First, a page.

After the polling, the confirmands practiced writing prayers in the class last week. Let me close with the words of a couple of young women in the family of God who offered these words of prayer:

The first writes:

Dear God,

I have been anxious lately about school and everything that is happening in the world right now. It seems as if nothing is going right. But thank you for giving me hope and a reason to smile everyday by seeing by best friend at school and being around loving and caring family. Thank you for all the good things that have come with the bad things. Amen.

And another:

Dear God, 

This year hasn’t been the best year there have been ups and downs but I am so grateful to still have a roof over my head, food to eat and everything I have. Please just watch out for and take care of the people that have been struggling and that have lost their jobs.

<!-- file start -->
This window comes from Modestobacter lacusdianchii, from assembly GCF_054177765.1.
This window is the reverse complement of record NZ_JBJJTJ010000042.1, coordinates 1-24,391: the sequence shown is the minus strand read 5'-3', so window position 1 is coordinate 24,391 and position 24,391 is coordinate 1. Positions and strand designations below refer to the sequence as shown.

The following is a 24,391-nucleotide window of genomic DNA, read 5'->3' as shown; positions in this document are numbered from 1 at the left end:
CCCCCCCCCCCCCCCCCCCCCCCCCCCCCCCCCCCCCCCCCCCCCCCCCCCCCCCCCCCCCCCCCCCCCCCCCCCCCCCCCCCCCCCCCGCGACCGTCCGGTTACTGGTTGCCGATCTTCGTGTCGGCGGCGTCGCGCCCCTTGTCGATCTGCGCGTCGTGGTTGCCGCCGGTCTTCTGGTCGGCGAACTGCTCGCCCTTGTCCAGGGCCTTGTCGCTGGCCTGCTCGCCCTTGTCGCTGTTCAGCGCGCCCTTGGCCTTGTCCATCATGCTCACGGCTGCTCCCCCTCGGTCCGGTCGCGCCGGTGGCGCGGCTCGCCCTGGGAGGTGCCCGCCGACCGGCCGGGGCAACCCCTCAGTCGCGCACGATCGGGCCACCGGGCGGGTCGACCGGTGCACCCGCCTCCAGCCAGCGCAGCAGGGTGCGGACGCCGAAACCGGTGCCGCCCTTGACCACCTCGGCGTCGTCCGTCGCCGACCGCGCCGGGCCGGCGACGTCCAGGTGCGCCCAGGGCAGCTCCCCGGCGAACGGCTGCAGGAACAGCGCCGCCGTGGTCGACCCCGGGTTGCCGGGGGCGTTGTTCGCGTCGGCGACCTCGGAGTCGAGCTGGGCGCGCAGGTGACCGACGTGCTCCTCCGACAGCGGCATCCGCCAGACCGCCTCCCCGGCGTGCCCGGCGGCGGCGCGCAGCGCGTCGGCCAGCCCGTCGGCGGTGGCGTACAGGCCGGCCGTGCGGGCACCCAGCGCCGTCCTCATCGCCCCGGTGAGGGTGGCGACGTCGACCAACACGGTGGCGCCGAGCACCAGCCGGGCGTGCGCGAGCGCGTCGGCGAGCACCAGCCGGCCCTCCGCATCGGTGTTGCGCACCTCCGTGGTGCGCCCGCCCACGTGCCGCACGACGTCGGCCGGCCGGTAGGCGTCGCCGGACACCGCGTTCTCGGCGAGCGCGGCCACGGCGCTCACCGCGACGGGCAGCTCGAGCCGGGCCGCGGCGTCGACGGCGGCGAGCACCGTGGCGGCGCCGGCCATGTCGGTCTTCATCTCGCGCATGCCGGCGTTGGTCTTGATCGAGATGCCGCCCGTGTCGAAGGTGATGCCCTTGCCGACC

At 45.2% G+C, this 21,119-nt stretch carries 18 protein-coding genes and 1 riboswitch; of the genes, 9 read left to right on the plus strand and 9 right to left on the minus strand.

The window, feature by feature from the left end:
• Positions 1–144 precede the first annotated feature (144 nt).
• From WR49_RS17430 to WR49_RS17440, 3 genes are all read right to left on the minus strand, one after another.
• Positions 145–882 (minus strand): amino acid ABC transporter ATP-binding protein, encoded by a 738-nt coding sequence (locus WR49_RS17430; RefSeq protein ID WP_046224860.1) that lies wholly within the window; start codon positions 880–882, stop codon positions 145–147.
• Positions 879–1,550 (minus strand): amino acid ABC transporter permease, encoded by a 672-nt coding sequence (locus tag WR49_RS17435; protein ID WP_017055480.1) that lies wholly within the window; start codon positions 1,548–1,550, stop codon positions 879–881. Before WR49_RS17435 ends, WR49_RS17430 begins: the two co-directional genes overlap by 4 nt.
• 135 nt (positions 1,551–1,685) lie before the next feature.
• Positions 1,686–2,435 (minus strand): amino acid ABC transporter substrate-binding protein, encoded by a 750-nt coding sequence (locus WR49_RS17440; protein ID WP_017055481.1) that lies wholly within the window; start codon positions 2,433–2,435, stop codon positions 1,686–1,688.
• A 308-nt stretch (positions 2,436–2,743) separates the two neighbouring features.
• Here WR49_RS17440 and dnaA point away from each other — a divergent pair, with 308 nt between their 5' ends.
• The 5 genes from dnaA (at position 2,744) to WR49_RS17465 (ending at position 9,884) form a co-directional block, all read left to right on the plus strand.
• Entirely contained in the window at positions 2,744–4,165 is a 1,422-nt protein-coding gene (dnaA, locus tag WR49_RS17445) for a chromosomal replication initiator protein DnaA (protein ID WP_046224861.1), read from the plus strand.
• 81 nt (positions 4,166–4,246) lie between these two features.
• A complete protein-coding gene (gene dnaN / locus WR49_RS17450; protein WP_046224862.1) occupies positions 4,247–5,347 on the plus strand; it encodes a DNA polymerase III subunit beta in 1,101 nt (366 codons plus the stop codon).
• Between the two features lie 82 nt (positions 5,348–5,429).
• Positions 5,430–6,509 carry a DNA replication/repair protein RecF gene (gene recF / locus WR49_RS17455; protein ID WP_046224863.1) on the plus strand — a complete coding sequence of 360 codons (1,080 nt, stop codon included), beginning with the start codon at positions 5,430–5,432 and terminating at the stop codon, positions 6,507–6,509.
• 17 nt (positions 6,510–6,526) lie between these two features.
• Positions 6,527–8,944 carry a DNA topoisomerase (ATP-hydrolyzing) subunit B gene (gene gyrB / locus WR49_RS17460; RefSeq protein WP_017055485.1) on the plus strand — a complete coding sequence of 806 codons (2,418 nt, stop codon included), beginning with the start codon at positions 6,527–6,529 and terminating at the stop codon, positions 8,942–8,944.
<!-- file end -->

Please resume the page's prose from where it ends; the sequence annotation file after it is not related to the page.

[1]Mark 6:3; Matthew 13:55-56

[2]in Greek, translated most often into English as ‘brothers’ but meaning siblings of a household family; see Bronwyn Lea, “Scripture Says, ‘Sisters, I’m Talking to All Y’all’” in Christianity Today (April 9, 2019).

[3]Matthew 28:10; John 20:17

[4]Br. Geoffrey Tristram, “Intimacy” Brother, Give Us A Word (Society of Saint John the Evangelist, www.ssje.org, April 8, 2021)

[5]Luke 24:36-48

Crossing the Easter threshold

On Easter morning, we cross a threshold. We move from the shadowed regions of the Lenten fast into the brightness of dawn’s new light. Easter morning is the threshold between death and life. Jesus Christ crossed this mysterious threshold from the cross to the empty tomb, thus showing us “the way to eternal life”: Where God takes the worst thing in the world – the killing of an innocent human being, and God! – and changes it into the best thing – the redemption of the world![1]

The bible details this larger theme of moving, crossing over, into this new territory. In truth you could say this movement from death to life is the central theme of the bible if not the Christian faith: Adam and Eve were banished from the Garden of Eden, the Israelites passed out of Egypt and on through the parting of the Red Sea to the Promised Land, and the final invitation in Revelation is for all to enter a new Jerusalem where death and mourning shall be no more. Death and Resurrection recur, epitomized in the Gospels by the life, death and resurrection of Jesus. Resurrection happens, eventually, and everywhere!